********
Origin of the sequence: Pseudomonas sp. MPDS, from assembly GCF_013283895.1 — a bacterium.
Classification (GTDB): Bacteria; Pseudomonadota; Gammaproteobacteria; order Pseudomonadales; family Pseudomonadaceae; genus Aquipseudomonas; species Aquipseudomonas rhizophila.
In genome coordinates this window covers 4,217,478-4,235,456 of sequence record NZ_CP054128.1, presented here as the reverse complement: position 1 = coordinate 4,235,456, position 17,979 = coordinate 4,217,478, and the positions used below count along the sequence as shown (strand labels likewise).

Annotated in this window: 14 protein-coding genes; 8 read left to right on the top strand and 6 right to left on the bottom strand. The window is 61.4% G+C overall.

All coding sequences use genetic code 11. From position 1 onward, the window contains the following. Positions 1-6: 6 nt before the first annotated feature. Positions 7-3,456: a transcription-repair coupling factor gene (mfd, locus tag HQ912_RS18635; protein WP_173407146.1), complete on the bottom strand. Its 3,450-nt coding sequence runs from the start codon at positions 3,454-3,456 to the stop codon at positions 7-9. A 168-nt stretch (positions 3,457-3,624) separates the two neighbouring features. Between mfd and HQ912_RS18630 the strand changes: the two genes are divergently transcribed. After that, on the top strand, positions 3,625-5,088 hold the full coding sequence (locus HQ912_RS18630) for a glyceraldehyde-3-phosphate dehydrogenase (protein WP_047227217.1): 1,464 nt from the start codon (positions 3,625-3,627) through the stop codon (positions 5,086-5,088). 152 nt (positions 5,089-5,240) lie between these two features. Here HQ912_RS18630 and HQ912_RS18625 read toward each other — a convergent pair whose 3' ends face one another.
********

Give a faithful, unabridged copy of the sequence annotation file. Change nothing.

Origin of the sequence: Pseudomonas sp. MPDS, from assembly GCF_013283895.1 — a bacterium.
Classification (GTDB): Bacteria; Pseudomonadota; Gammaproteobacteria; order Pseudomonadales; family Pseudomonadaceae; genus Aquipseudomonas; species Aquipseudomonas rhizophila.
In genome coordinates this window covers 4,217,478-4,235,456 of sequence record NZ_CP054128.1, presented here as the reverse complement: position 1 = coordinate 4,235,456, position 17,979 = coordinate 4,217,478, and the positions used below count along the sequence as shown (strand labels likewise).

Annotated in this window: 14 protein-coding genes; 8 read left to right on the top strand and 6 right to left on the bottom strand. The window is 61.4% G+C overall.

All coding sequences use genetic code 11. From position 1 onward, the window contains the following. Positions 1-6: 6 nt before the first annotated feature. Positions 7-3,456: a transcription-repair coupling factor gene (mfd, locus tag HQ912_RS18635; protein WP_173407146.1), complete on the bottom strand. Its 3,450-nt coding sequence runs from the start codon at positions 3,454-3,456 to the stop codon at positions 7-9. A 168-nt stretch (positions 3,457-3,624) separates the two neighbouring features. Between mfd and HQ912_RS18630 the strand changes: the two genes are divergently transcribed. After that, on the top strand, positions 3,625-5,088 hold the full coding sequence (locus HQ912_RS18630) for a glyceraldehyde-3-phosphate dehydrogenase (protein WP_047227217.1): 1,464 nt from the start codon (positions 3,625-3,627) through the stop codon (positions 5,086-5,088). 152 nt (positions 5,089-5,240) lie between these two features. Here HQ912_RS18630 and HQ912_RS18625 read toward each other — a convergent pair whose 3' ends face one another.